But remove the layer of newness from the Audi and you get a car that is not very imaginative in overall design. So our vote in this round goes to the C-Class, which in spite of its age, happens to look much more sporty – in fact, it looks more of a driver’s car than the Audi (driver as in self-driven, not the chauffeur!).
Audi A4: ***
Mercedes - Benz C220 CDI: **** Live-in relationship
It’s a different story inside, however. The typical Mercedes layout for the interiors is now beginning to show its age. Though it oozes quality, it lacks that extra panache that the Audi offers. Both cars cosset the driver and single-mindedly ensure that the driver is the centre of attention. Both have almost identical instrument consoles with digital information displays. Both feature multi-function steering wheels, though the Audi’s thumb-scrollers (that’s my word) need a little getting used to when you want to increase the volume or navigate through the driver information display – they can be a bit cumbersome vis-à-vis the neat buttons of the C-Class steering wheel. But I would rather be in the Audi because it does make you feel extra special thanks to the materials used, the premium feel, the way the brushed aluminium strip runs along the entire dash. And I instinctively like metal over wood, even if the wood is real. Kind of makes it feel futuristic.
Audi A4: ****
Mercedes - Benz C220 CDI: ***
Walk the torque
Beneath the hoods of both cars are inline-four turbodiesels. While the Mercedes uses common-rail direct injection, the Audi obviously goes for pump injector technology – same destination, different paths, one outcome.The C220 CDI’s 2148cc motor develops 141 horses at 3800 revs and 32.1 kgm of torque at 1800 rpm. The A4 2.0 TDI engine has less cubes than the Merc at 1968cc and it offers 134 bhp at 4000 revs, while matching the C220’s torque figure, but at 1750 revs. While the C220 gets a five-speed automatic transmission as well as a six-speed manual option, the Audi comes with a de facto five-speed Multitronic continuously variable transmission.
Refinement levels in diesel engines may be getting better, but still, there’s no way you can ignore the clatter that emerges from the A4 2.0 TDI. Luckily, when you’re inside the car, it’s so well-built that the sound and the vibrations don’t get through to you – leave the unpleasantness to the hve-nots. Snick the lever into D and the A4 takes off without any hesitation. The engine, even with less ccs to go around compared to the Merc, doesn’t feel wanting. The C220’s unit, on the other hand, is a bit better when it comes to refinement. It doesn’t sound as gruff as the Audi, except during the time it takes to warm up. Once on the move, the Mercedes engine comes through as a long-distance runner, as compared to the Audi’s ready nature.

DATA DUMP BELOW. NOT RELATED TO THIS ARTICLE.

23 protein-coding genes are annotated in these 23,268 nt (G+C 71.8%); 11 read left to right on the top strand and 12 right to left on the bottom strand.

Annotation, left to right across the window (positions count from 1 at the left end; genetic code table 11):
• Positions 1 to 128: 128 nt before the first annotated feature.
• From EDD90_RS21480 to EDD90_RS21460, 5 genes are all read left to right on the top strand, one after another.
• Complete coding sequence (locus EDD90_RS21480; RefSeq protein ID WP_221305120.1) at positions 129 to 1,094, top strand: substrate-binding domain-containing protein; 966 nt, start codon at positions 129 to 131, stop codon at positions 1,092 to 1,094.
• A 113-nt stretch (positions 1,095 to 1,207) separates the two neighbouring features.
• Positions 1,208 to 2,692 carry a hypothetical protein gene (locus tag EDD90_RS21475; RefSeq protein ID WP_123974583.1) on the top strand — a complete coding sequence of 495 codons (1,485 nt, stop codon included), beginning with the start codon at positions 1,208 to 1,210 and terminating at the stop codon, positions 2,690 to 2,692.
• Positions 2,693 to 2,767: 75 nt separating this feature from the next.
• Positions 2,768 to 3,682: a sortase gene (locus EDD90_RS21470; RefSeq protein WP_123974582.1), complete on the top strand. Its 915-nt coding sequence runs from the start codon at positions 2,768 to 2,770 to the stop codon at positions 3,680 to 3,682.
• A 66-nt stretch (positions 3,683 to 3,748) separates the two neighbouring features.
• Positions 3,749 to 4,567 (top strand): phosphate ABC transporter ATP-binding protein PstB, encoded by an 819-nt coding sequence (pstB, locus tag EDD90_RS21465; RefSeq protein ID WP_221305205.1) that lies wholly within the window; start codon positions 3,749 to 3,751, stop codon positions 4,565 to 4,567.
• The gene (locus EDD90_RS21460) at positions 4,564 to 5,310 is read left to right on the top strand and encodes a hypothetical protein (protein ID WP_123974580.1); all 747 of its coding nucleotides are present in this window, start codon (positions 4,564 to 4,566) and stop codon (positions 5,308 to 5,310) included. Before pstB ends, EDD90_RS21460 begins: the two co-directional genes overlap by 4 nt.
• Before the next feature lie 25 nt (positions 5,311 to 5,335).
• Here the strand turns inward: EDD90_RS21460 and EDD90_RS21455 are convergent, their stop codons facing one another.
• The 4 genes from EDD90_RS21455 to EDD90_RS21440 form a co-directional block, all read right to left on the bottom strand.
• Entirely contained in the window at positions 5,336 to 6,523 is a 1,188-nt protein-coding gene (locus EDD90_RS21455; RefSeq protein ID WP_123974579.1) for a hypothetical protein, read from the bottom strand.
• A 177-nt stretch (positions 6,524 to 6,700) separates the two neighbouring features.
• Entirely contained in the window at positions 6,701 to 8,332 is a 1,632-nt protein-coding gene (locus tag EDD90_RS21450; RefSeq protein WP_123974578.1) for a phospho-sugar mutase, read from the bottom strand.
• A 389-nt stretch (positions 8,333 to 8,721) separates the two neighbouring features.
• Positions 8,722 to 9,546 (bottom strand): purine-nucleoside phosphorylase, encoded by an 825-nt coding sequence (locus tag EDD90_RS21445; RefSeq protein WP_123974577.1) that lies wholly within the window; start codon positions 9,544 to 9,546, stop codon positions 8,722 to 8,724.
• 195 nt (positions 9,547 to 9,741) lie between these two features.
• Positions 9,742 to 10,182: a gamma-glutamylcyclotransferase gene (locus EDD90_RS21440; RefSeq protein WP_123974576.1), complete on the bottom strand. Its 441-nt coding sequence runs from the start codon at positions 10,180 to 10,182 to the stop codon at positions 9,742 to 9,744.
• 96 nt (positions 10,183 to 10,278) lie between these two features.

But the true test of the engine comes through in the numbers. Though the Audi is slower to touch the 60 kph mark from standstill (5.04 seconds, as compared to the C220’s 4.5 seconds), it more than makes up once it goes beyond that. Except for the dash to 60 kph, the Audi comprehensively thrashes the Mercedes in every other acceleration run. In the 80-120 kph run (7.86 seconds vs the C220’s 9.2) and the 100-140 kph dash (7.15 seconds to the C220’s 8.5), the Audi engine shows its real strength. It is remarkably strong in the mid-range, so much so that if you espy a C220 driver cruising at 100 kph, you can easily overtake him and it will be difficult for him to catch up. But remember this, the C220 is no slouch, its mid-range is pretty good when taken by itself, it’s just that the 2.0 TDI’s power delivery is one level above. So even if it is not as refined as the Mercedes’ unit, the performance figures simply overwhelm that little sore point.